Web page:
Nature Medicine | Spoonful of Medicine

Scaled-up study of soldiers points to doubled risk of dementia from head injury


PARIS — A massive review of the medical records of nearly 300,000 US veterans lends weight to the notion that traumatic brain injury might contribute to the risk of cognitive impairment later in life. Neurologist Kristine Yaffe of the University of California–San Francisco and her colleagues reviewed seven years’ worth of data from the files of the former military troops, and found that these types of head injuries were linked to a doubled risk of dementia.

Yaffe, who presented the findings here today at the Alzheimer’s Association International Conference, says that it’s the largest analysis of its kind to date. All of the 281,540 veterans included in the analysis were aged 55 years or older and free of dementia at check-up visits before 2001. However, during seven years of follow up, 2% of the older veterans had a diagnosis of traumatic brain injury (TBI). Of those with TBI, 15.3% developed dementia, as opposed to 6.8% of those who were free of this type of head injury. After adjusting for other possible contributing factors, such as post-traumatic stress disorder — which previous research has hinted might contribute to impaired cognitive function — the scientists calculated that TBI is linked to a 2.3-fold increased risk of dementia.

Based on the limitations of the medical records, Yaffe and her colleagues were unable to determine the severity and extent of the head injuries among the veterans who had a TBI diagnosis. “We couldn’t delve down and say whether it was repetitive or not,” she explains. She adds that while her team was able determine the type of TBI the veterans sustained, ranging from skull fractures to concussions, the dementia risk did not seem to vary much between the kinds of head injury.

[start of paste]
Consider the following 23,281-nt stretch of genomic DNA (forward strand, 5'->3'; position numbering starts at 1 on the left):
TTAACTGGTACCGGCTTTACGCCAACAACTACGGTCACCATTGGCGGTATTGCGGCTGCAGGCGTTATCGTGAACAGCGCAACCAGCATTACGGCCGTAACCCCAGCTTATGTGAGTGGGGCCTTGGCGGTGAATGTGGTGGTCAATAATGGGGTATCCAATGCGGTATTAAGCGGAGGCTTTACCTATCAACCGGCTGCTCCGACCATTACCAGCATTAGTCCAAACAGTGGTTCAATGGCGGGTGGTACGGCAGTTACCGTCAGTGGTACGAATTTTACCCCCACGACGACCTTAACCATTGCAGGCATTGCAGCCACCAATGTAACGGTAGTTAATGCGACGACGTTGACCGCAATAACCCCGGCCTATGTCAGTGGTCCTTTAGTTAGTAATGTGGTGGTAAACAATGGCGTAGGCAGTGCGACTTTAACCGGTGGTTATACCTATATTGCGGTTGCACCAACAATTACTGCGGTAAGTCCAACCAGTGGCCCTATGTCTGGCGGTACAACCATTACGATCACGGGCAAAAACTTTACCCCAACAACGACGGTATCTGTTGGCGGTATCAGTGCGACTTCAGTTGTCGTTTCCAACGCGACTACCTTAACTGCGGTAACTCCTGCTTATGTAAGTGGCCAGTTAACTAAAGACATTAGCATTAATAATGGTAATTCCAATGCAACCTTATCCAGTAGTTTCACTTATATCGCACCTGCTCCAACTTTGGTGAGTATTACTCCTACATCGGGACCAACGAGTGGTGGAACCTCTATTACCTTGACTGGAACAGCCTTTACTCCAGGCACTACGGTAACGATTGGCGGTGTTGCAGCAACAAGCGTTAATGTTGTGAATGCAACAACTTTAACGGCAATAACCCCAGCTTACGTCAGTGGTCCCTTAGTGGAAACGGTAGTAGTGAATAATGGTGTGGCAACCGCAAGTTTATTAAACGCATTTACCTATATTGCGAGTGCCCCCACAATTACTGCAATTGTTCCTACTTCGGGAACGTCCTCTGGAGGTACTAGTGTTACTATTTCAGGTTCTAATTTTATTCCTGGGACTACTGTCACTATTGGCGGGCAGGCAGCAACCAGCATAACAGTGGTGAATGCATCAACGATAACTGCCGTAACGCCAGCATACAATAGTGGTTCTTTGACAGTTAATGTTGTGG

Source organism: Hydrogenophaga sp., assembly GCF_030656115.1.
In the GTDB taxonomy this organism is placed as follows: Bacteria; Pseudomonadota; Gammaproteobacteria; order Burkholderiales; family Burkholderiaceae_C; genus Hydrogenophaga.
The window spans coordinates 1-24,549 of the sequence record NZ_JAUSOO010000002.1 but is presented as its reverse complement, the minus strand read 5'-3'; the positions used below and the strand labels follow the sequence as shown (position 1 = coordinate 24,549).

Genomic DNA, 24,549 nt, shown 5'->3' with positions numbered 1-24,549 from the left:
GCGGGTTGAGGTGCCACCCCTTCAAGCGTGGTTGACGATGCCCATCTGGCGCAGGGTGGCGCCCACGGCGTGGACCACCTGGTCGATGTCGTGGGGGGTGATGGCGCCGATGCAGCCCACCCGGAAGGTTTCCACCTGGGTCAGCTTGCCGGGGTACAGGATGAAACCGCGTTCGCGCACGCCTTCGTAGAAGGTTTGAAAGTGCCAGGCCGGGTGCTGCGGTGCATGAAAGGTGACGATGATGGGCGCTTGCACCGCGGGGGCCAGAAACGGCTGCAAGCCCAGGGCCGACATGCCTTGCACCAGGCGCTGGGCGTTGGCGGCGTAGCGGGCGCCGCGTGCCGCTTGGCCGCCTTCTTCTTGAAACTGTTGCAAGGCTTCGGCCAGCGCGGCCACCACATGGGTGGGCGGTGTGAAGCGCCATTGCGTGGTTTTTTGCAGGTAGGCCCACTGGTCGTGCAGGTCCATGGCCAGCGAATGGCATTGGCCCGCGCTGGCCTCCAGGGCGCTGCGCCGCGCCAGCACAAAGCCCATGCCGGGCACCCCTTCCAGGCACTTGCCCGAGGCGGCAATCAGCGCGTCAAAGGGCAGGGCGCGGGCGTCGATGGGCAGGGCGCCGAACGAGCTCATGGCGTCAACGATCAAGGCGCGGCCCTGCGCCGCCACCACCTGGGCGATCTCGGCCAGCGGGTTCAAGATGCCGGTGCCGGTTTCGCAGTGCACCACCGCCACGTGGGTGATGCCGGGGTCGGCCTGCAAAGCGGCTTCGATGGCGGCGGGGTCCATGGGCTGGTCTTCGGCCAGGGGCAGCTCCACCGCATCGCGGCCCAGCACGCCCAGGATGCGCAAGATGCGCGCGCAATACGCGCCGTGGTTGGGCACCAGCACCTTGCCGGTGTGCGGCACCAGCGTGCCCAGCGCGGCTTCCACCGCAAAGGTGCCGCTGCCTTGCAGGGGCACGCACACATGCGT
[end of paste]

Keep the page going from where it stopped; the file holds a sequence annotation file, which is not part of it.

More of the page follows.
Previous studies have linked TBI with brain inflammation, a hallmark of diseases such as Alzheimer’s. As a result, scientists speculate that the head trauma suffered in combat might set off a cascade of physiological events in the brain that ultimately precipitates dementia. TBI is not uncommon in the wars in Iraq and Afghanistan; in 2009 officials from the US Department of Defense estimated that 360,000 US soldiers in these conflicts had suffered head injuries. “There aren’t a lot of treatments for acute brain injury,” Yaffe notes.

Some doctors have tried giving Alzheimer’s drugs, such as Aricept (donepezil), to treat symptoms of memory loss in patients with TBI. But Yaffe stresses that the use of these drugs for warding off memory decline and dementia in head injury victims remains unclear. “I think it’s still experimental,” she says.

Image of by DVIDSHUB via Flickr.


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